EA Secures JMOL: Sega ‘Madden' Games Not ‘Virtually Identical' to ‘86 Apple II ‘Madden’

Access practice tools, as well as industry leading news, customizable alerts, dockets, and primary content, including a comprehensive collection of case law, dockets, and regulations. Leverage...

By Tamlin H. Bason  

Jan. 24 -- When compared as a whole, there is no legal basis that would support a jury's determination that seven “Madden” football games created for the Sega Genesis console are virtually identical to the 1986 “John Madden Football” game that was developed for the Apple II computer, the U.S. District Court for the Northern District of California ruled Jan. 22 (Antonick v. Elec. Arts Inc., N.D. Cal., No. 3:11-cv-01543-CRB, 1/22/14).

The court granted Electronic Arts Inc. judgment as a matter of law on a plaintiff's breach of contract claim. The complaint alleged that all of the Sega games--released between 1990 and 1996--were derivative works of the 1986 Apple II game that the plaintiff had developed.

In granting EA's motion for JMOL, the court held that the jury's determination that the Sega games were derivative works of the Apple II game, and therefore that EA breached its contract by not paying the plaintiff royalties, was not supported by the evidence. Indeed, a finding that the games were virtually identical could not be supported for the simple reason that the jury never saw either the Apple II game or any of the Sega games in their entirety, the court said.

Extrinsic and Intrinsic Tests

The jury's verdict was primarily based on its determination that there were substantial similarities between the expression of the source code for plays and formations. That is, the jury determined that source code that the plaintiff, Robin Antonick, developed for the 1986 Apple II, was infringed--with respect to the expression of plays and formations--by the Sega games that were released later. Because the later games were infringing, they were derivative works, and therefore Antonick was entitled to royalties pursuant to his agreement with EA, the jury determined.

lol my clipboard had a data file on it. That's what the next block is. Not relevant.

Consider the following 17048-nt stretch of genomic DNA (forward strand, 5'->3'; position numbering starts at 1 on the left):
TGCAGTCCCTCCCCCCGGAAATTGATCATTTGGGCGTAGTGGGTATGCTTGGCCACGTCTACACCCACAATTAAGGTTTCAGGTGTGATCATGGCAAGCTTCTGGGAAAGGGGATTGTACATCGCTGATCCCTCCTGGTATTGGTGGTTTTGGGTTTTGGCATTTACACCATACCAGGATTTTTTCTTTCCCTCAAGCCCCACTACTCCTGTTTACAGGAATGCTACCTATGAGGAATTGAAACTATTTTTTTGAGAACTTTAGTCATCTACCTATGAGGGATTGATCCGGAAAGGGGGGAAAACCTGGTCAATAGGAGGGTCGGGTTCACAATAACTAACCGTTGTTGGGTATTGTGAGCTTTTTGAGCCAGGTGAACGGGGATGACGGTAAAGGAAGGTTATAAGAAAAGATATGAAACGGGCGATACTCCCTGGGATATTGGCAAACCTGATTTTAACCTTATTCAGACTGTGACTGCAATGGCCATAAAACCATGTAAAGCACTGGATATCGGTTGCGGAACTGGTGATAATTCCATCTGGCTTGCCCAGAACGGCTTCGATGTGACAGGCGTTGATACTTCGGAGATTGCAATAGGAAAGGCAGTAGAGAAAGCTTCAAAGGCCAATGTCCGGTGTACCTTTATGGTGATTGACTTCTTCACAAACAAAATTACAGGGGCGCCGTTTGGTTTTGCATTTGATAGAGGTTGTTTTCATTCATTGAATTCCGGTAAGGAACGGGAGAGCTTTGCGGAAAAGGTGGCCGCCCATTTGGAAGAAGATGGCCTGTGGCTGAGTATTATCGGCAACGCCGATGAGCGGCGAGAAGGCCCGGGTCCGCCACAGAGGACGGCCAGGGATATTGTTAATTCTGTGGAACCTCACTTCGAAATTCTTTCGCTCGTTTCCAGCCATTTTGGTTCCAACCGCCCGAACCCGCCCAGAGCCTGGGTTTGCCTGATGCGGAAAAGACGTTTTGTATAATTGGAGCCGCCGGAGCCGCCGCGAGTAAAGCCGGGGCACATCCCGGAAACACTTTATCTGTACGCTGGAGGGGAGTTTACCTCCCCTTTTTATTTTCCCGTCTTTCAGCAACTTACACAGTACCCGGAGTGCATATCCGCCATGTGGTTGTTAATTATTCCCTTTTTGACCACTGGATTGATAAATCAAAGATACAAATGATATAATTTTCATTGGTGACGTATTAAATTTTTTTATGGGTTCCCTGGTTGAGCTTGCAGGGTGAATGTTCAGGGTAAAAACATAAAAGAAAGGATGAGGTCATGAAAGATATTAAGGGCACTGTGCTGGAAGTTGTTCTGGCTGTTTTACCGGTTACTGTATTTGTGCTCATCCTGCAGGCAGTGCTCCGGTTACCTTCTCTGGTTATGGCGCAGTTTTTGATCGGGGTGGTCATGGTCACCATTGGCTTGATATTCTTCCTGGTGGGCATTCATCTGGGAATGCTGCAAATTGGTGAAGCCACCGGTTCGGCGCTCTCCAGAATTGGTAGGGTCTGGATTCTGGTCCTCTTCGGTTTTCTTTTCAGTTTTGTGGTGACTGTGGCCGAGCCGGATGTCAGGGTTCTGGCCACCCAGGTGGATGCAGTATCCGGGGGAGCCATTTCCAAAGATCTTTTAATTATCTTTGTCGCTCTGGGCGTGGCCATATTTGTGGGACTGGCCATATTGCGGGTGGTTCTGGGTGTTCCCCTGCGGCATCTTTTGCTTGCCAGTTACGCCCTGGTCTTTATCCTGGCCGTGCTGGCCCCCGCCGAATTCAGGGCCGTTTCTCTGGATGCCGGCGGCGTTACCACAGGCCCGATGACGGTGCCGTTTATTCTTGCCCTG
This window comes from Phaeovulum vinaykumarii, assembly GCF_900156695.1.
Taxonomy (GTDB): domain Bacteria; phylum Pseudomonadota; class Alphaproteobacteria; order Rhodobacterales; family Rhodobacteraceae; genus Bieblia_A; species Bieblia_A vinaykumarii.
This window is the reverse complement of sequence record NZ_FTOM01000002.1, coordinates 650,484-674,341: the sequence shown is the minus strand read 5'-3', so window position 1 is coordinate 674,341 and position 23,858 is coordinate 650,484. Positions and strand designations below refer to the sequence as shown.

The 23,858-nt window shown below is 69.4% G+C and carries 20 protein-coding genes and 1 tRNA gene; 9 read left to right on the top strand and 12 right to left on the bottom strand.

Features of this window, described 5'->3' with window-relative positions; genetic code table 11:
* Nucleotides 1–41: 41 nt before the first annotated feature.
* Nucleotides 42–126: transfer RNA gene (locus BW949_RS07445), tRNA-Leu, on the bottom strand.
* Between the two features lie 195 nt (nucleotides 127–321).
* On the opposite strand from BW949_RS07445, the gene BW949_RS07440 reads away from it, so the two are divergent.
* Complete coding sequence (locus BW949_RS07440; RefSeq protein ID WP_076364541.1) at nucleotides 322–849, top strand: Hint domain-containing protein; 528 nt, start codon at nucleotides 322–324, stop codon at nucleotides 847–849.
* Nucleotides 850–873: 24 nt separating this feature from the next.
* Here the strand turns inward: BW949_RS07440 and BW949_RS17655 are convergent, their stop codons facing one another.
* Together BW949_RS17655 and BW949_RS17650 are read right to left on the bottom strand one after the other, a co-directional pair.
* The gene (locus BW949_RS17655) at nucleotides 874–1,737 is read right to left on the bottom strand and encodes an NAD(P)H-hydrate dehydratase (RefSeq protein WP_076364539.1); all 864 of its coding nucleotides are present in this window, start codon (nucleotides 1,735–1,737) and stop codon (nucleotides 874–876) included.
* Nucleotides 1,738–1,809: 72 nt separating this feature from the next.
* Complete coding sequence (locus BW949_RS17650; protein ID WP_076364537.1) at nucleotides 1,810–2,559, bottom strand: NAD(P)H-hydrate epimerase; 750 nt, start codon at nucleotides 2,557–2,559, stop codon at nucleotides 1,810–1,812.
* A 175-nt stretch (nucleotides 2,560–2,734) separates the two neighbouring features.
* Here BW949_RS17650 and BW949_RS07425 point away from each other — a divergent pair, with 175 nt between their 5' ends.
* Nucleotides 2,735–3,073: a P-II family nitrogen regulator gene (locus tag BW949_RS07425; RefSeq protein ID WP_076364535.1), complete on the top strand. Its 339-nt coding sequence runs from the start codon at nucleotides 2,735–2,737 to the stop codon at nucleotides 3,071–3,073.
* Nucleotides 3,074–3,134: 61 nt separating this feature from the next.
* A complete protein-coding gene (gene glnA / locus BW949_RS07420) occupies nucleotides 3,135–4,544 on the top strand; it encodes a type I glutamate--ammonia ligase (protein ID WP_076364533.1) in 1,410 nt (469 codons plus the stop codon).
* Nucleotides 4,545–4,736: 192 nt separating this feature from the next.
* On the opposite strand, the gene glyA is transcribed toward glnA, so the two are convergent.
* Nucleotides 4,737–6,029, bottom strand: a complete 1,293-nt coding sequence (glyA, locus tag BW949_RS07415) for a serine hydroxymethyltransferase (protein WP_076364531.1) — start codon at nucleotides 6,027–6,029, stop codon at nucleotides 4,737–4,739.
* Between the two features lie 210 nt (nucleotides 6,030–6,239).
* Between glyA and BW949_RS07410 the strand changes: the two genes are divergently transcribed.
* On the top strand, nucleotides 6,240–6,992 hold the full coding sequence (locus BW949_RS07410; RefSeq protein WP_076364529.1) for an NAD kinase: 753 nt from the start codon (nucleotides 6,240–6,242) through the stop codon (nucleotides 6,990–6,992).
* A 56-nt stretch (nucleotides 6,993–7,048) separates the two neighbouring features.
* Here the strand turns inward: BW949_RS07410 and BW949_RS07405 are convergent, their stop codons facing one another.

Courts in the Ninth Circuit apply both an extrinsic and intrinsic test to determine if two works are similar. The extrinsic test considers the objective similarities between the protected ideas in the copyrighted work and the work that is alleged to be infringing. The intrinsic test is a subjective comparison of the two works through the eyes of an ordinary observer that focuses on whether the two works, compared as a whole, are “virtually identical.”

“Comparing the works element by element is plainly counter to Ninth Circuit law.”


--Judge Charles R. Breyer

Works Must Be Compared as a Whole

The problem with the jury's determination was that it was not based on a comparison of the games as a whole, according to Judge Charles R. Breyer. Indeed, the jury's verdict was based on its observation that there were substantial similarities in a number of elements found in each game. But, “Comparing the works element by element is plainly counter to Ninth Circuit law,” the court said, noting that since at least 1993 the circuit has required that works be compared as a whole. Quoting Apple Computer, Inc. v. Microsoft Corp., 35 F.3d 1435, 32 U.S.P.Q.2d 1086 (9th Cir. 1994), the court said:

If the jury's comparison of the works could be accomplished by merely comparing each of the elements head-to-head without considering the significance of the protected expression copied, “there would be no point to the extrinsic test, or to distinguishing ideas from expression” and a copyright holder could impermissibly rely on similarities in expression resulting from unprotectable elements.  


Because Antonick never introduced any of the complete games into evidence, there was no evidentiary basis for the jury's determination that the Sega games as whole were virtually identical to the Apple II game, the court said. Antonick argued that the jury's verdict was sound because it was based on the fact that the Sega games copied the “critical” components of his code. Accordingly, the jury's verdict is supported based on a “qualitative” comparison of the games, even if the jury was unable to determine the specific quantity of the code that was copied, Antonick argued.

“The Court does not dispute the proposition that infringement can result from the significance of the expression copied rather than the sheer quantity,” the court said. “However, this proposition does not substitute for sufficient evidence to allow the jury to place the protected expression--Antonick's source code for plays and formations--in the context of Apple II Madden as a whole,” the court said.

The court granted EA's motion for judgment as a matter of law on Antonick's breach of contract claim. In the alternative, the court said EA was entitled to a new trial on the issue of whether the Sega games were derivative works of the Apple II game.

EA was represented by Brian L. Ferrall of Keker & Van Nest LLP, San Francisco. Antonick was represented by Stuart McKinley Paynter of Paynter Law Firm PLLC, Washington, D.C.


To contact the reporter on this story: Tamlin Bason in Washington at tbason@bna.com

To contact the editor responsible for this story: Naresh Sritharan at nsritharan@bna.com

Text is available at http://www.bloomberglaw.com/public/document/Antonick_v_Electronic_Arts_Inc_Docket_No_311cv01543_ND_Cal_Mar_30.

Request Intellectual Property on Bloomberg Law